Feature Story                                                           Monday, Oct. 31, 2016


Motorcycle Slams into SUV

Rider seriously injured in crash

Staff/Voice photos


A motorcycle lies crushed under the front end of an SUV last Wednesday.


here was a light sprinkling of rain and roads were slick around noon last Wednesday, when a motorcycle ploughed into an SUV on Hodgins Ave., leaving the rider seriously injured.


It's not clear how the accident happened. The motorcycle was crushed so badly, it was impossible to tell what kind of bike it was.


Someone hung the riders helmet on the back end of the bike. Inside the vehicle, an elderly man sat stunned.


Whenever there's an accident of this nature, firefighters are always called to assist paramedics getting the injured person onto a stretcher.


To the rider's benefit, the mishap took place half a block from Chilliwack General Hospital.


BCAS paramedics wheel the injured rider into a waiting ambulance.


According to ICBC, 6 riders a day are injured in BC throughout July and August and 80 per cent of those involve vehicles. See the stats below.


BC Statistics:

• In the Lower Mainland, on average, 180 motorcyclists are injured and three are killed in crashes in July and August every year.

• On Vancouver Island, on average, 70 motorcyclists are injured and two are killed in crashes in July and August every year.

• In the Southern Interior, on average, 80 motorcyclists are injured and six are killed in crashes in July and August every year.

• In the North Central region, on average, 20 motorcyclists are injured and three are killed in crashes in July and August every year.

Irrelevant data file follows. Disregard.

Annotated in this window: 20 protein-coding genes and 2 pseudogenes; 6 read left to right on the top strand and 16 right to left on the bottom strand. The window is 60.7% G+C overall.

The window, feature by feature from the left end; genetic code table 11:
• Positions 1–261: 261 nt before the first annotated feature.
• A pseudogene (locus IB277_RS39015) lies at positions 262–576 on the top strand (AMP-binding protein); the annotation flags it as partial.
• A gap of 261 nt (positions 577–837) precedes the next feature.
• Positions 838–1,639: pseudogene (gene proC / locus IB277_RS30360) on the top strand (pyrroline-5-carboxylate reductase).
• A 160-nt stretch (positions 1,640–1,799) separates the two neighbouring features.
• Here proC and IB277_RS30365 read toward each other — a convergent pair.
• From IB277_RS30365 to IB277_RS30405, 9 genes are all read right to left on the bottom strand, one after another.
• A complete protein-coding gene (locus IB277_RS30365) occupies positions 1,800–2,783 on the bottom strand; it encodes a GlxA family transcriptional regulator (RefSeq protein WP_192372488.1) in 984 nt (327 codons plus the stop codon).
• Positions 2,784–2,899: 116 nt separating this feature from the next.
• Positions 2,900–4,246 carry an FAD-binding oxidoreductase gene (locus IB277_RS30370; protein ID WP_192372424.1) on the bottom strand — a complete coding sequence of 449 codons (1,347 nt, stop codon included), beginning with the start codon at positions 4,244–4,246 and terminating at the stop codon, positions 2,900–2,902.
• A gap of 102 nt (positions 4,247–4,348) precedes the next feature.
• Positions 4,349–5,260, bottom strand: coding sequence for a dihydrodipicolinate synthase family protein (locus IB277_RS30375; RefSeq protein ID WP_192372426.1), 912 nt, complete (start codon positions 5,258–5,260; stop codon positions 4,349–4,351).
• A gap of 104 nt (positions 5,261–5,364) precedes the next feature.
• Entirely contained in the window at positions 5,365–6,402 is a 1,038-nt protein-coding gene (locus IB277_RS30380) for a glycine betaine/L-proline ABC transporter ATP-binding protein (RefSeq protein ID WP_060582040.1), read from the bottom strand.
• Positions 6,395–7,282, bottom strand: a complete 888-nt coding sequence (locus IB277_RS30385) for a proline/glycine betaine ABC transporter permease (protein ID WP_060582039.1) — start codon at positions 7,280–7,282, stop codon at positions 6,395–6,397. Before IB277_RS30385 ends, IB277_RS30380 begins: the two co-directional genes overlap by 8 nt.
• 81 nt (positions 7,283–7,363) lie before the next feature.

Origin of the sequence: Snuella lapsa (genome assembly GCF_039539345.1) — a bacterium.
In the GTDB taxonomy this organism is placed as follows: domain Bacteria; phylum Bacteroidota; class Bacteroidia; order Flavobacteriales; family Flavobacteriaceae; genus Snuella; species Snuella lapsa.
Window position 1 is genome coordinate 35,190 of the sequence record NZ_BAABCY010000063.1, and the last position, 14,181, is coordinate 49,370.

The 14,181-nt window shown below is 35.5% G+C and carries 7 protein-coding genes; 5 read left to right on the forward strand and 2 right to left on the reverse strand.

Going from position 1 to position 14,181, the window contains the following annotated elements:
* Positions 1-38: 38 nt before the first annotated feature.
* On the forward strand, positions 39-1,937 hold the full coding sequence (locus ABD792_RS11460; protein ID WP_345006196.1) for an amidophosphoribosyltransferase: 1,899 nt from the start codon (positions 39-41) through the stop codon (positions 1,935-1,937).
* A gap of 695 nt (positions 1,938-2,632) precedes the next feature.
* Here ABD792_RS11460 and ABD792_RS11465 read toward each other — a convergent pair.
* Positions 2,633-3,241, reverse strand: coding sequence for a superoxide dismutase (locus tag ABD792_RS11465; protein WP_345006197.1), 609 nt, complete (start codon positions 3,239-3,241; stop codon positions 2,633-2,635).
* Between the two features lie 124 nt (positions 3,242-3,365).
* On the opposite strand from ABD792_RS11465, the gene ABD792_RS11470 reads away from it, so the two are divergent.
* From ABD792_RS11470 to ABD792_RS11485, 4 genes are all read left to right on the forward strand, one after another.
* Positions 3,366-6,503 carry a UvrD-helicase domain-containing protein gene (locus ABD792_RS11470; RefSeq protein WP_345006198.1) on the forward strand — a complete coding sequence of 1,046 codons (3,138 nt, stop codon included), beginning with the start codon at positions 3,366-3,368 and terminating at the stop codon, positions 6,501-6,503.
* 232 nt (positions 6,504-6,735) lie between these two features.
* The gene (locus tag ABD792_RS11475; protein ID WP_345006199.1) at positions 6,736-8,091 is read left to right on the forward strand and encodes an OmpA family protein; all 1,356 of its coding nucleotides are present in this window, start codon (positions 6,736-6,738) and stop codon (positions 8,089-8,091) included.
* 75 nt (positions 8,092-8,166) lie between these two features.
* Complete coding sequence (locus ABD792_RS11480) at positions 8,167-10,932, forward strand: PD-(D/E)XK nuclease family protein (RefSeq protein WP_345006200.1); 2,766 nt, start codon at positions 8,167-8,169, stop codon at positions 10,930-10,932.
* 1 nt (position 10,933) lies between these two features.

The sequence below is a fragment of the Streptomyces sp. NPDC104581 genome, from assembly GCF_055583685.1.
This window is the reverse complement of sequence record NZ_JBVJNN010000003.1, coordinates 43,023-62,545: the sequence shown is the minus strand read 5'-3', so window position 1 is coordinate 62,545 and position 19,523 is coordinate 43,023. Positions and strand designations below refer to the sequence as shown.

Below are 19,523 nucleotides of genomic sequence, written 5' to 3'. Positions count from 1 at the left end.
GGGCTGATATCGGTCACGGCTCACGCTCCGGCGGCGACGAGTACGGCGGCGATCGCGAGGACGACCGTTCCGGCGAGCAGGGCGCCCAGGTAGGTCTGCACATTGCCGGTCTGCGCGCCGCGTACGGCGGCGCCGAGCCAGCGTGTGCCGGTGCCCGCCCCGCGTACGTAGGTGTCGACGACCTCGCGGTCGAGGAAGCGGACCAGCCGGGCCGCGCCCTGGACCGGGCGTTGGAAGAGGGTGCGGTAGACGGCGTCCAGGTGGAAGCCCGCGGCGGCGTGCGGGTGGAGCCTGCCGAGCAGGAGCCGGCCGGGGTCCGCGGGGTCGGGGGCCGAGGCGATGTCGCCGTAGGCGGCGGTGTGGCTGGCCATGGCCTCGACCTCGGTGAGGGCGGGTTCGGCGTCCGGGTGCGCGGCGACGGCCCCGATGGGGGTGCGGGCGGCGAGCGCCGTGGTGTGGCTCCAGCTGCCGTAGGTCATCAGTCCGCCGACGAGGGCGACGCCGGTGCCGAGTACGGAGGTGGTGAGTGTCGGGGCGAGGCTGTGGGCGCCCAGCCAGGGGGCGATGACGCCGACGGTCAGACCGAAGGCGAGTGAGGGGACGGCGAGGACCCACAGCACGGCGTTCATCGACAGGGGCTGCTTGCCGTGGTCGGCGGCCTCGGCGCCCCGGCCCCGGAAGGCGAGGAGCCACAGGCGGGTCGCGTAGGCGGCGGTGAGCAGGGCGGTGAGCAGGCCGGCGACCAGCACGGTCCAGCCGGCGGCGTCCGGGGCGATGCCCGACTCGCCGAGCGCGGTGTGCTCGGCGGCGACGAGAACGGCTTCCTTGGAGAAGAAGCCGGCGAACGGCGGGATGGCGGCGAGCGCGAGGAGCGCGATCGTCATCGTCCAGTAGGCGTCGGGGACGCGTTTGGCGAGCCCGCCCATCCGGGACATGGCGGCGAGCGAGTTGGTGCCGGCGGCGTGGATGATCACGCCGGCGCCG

• On average, 350 motorcyclists are injured and 13 are killed in car crashes in July and August every year in B.C.


Tips for drivers:

• Watch carefully for motorcycles as they're harder to see at dusk, at night, in heavy traffic and bad weather.

• Look twice for motorcycles at intersections and be ready to yield the right-of-way when turning left.

• Give lots of space when passing a motorcycle and allow at least three seconds following distance when you're behind a motorcycle.

• Make eye contact whenever possible to let motorcyclists know that you've seen them.

Tips for riders:

• Protect yourself from serious injury by always wearing safety gear designed for riding and a helmet that meets DOT, Snell M2005, M2010, M2015 or ECE safety standards.

• Choose gear that gives you the best chance of being seen—bright colours and reflective materials. Do your best to stay out of drivers' blind spots.

• Prior to reaching a curve, plan your path through it. Reduce your speed and adjust your lane position. Always look in the direction you want to go.

• Read other drivers' language—never assume they've seen you or will give you the right of way. They may not accurately judge your distance or speed of approach.

• When approaching an intersection, adjust your lane position and reduce your speed so you'll have time to stop if you need to.

Get more tips for drivers and riders on www.icbc.com.



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